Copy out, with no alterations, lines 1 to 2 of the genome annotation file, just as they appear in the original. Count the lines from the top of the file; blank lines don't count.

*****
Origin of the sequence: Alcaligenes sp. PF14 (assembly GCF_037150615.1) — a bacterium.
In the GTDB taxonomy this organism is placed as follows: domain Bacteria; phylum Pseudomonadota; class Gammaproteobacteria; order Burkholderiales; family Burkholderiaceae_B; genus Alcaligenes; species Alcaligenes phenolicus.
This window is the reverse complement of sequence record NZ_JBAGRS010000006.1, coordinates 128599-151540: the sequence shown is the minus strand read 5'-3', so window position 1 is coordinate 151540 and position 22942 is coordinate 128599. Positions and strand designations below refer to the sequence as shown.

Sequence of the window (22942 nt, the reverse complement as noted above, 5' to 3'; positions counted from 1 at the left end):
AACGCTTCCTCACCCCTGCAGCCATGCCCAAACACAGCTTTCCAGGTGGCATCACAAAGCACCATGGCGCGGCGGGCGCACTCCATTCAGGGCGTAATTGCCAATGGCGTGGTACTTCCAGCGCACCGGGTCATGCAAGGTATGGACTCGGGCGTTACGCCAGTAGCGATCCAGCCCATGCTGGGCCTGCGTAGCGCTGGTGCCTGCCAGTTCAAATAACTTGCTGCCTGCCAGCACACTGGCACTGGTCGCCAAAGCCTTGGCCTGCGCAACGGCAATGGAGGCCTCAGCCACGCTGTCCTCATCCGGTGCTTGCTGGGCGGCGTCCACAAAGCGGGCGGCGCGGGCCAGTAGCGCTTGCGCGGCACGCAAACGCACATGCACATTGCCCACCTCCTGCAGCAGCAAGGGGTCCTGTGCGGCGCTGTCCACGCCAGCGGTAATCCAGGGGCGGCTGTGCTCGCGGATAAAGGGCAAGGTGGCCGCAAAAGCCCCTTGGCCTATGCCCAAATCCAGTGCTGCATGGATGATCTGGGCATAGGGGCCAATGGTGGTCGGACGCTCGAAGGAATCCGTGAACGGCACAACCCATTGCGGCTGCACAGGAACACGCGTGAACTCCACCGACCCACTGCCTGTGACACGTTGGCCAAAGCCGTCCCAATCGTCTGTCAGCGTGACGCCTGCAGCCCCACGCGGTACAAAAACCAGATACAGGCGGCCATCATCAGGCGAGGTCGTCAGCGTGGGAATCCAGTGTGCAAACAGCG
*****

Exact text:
Origin of the sequence: Alcaligenes sp. PF14 (assembly GCF_037150615.1) — a bacterium.
In the GTDB taxonomy this organism is placed as follows: domain Bacteria; phylum Pseudomonadota; class Gammaproteobacteria; order Burkholderiales; family Burkholderiaceae_B; genus Alcaligenes; species Alcaligenes phenolicus.